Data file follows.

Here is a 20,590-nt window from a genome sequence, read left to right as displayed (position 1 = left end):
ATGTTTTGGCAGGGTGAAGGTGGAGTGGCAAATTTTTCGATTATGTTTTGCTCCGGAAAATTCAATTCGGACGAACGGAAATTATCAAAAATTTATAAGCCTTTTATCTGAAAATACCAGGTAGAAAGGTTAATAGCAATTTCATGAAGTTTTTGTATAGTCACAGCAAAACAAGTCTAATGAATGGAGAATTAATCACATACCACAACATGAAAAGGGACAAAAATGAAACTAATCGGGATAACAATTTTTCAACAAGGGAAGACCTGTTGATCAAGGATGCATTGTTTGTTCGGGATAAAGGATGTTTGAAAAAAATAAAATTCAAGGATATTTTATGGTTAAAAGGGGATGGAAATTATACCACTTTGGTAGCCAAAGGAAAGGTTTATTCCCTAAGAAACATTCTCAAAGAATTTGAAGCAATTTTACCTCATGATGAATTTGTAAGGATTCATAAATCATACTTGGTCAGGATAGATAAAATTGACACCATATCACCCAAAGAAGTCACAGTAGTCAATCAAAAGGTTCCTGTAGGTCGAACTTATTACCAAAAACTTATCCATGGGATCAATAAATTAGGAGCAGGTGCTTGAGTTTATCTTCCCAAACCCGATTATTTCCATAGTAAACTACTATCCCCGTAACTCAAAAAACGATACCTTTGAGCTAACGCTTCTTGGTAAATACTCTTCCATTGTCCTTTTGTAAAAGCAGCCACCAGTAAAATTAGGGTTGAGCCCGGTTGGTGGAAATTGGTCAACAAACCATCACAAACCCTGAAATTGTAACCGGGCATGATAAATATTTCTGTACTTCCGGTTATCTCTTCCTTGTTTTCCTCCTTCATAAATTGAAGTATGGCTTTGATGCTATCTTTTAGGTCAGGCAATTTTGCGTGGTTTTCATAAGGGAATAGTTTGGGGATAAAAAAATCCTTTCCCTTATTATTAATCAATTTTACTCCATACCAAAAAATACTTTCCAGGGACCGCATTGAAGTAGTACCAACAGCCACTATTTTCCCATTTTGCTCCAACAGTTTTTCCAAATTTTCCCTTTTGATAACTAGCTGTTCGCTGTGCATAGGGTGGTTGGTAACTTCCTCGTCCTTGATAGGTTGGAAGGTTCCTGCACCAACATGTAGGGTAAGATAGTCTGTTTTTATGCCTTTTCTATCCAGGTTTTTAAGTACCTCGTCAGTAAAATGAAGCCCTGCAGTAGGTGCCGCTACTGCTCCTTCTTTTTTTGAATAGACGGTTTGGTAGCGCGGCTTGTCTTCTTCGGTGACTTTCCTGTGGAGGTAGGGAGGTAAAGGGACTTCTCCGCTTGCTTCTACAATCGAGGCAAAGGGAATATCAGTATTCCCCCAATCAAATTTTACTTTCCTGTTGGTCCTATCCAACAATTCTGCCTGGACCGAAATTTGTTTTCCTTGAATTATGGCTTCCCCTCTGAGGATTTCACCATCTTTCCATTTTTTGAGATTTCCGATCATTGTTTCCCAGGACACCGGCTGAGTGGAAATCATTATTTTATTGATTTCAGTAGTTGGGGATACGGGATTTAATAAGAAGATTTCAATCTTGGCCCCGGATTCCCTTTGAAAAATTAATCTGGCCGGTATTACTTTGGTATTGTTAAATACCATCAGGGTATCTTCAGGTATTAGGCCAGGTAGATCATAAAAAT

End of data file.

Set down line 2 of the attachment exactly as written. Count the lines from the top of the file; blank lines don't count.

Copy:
ATGTTTTGGCAGGGTGAAGGTGGAGTGGCAAATTTTTCGATTATGTTTTGCTCCGGAAAATTCAATTCGGACGAACGGAAATTATCAAAAATTTATAAGCCTTTTATCTGAAAATACCAGGTAGAAAGGTTAATAGCAATTTCATGAAGTTTTTGTATAGTCACAGCAAAACAAGTCTAATGAATGGAGAATTAATCACATACCACAACATGAAAAGGGACAAAAATGAAACTAATCGGGATAACAATTTTTCAACAAGGGAAGACCTGTTGATCAAGGATGCATTGTTTGTTCGGGATAAAGGATGTTTGAAAAAAATAAAATTCAAGGATATTTTATGGTTAAAAGGGGATGGAAATTATACCACTTTGGTAGCCAAAGGAAAGGTTTATTCCCTAAGAAACATTCTCAAAGAATTTGAAGCAATTTTACCTCATGATGAATTTGTAAGGATTCATAAATCATACTTGGTCAGGATAGATAAAATTGACACCATATCACCCAAAGAAGTCACAGTAGTCAATCAAAAGGTTCCTGTAGGTCGAACTTATTACCAAAAACTTATCCATGGGATCAATAAATTAGGAGCAGGTGCTTGAGTTTATCTTCCCAAACCCGATTATTTCCATAGTAAACTACTATCCCCGTAACTCAAAAAACGATACCTTTGAGCTAACGCTTCTTGGTAAATACTCTTCCATTGTCCTTTTGTAAAAGCAGCCACCAGTAAAATTAGGGTTGAGCCCGGTTGGTGGAAATTGGTCAACAAACCATCACAAACCCTGAAATTGTAACCGGGCATGATAAATATTTCTGTACTTCCGGTTATCTCTTCCTTGTTTTCCTCCTTCATAAATTGAAGTATGGCTTTGATGCTATCTTTTAGGTCAGGCAATTTTGCGTGGTTTTCATAAGGGAATAGTTTGGGGATAAAAAAATCCTTTCCCTTATTATTAATCAATTTTACTCCATACCAAAAAATACTTTCCAGGGACCGCATTGAAGTAGTACCAACAGCCACTATTTTCCCATTTTGCTCCAACAGTTTTTCCAAATTTTCCCTTTTGATAACTAGCTGTTCGCTGTGCATAGGGTGGTTGGTAACTTCCTCGTCCTTGATAGGTTGGAAGGTTCCTGCACCAACATGTAGGGTAAGATAGTCTGTTTTTATGCCTTTTCTATCCAGGTTTTTAAGTACCTCGTCAGTAAAATGAAGCCCTGCAGTAGGTGCCGCTACTGCTCCTTCTTTTTTTGAATAGACGGTTTGGTAGCGCGGCTTGTCTTCTTCGGTGACTTTCCTGTGGAGGTAGGGAGGTAAAGGGACTTCTCCGCTTGCTTCTACAATCGAGGCAAAGGGAATATCAGTATTCCCCCAATCAAATTTTACTTTCCTGTTGGTCCTATCCAACAATTCTGCCTGGACCGAAATTTGTTTTCCTTGAATTATGGCTTCCCCTCTGAGGATTTCACCATCTTTCCATTTTTTGAGATTTCCGATCATTGTTTCCCAGGACACCGGCTGAGTGGAAATCATTATTTTATTGATTTCAGTAGTTGGGGATACGGGATTTAATAAGAAGATTTCAATCTTGGCCCCGGATTCCCTTTGAAAAATTAATCTGGCCGGTATTACTTTGGTATTGTTAAATACCATCAGGGTATCTTCAGGTATTAGGCCAGGTAGATCATAAAAAT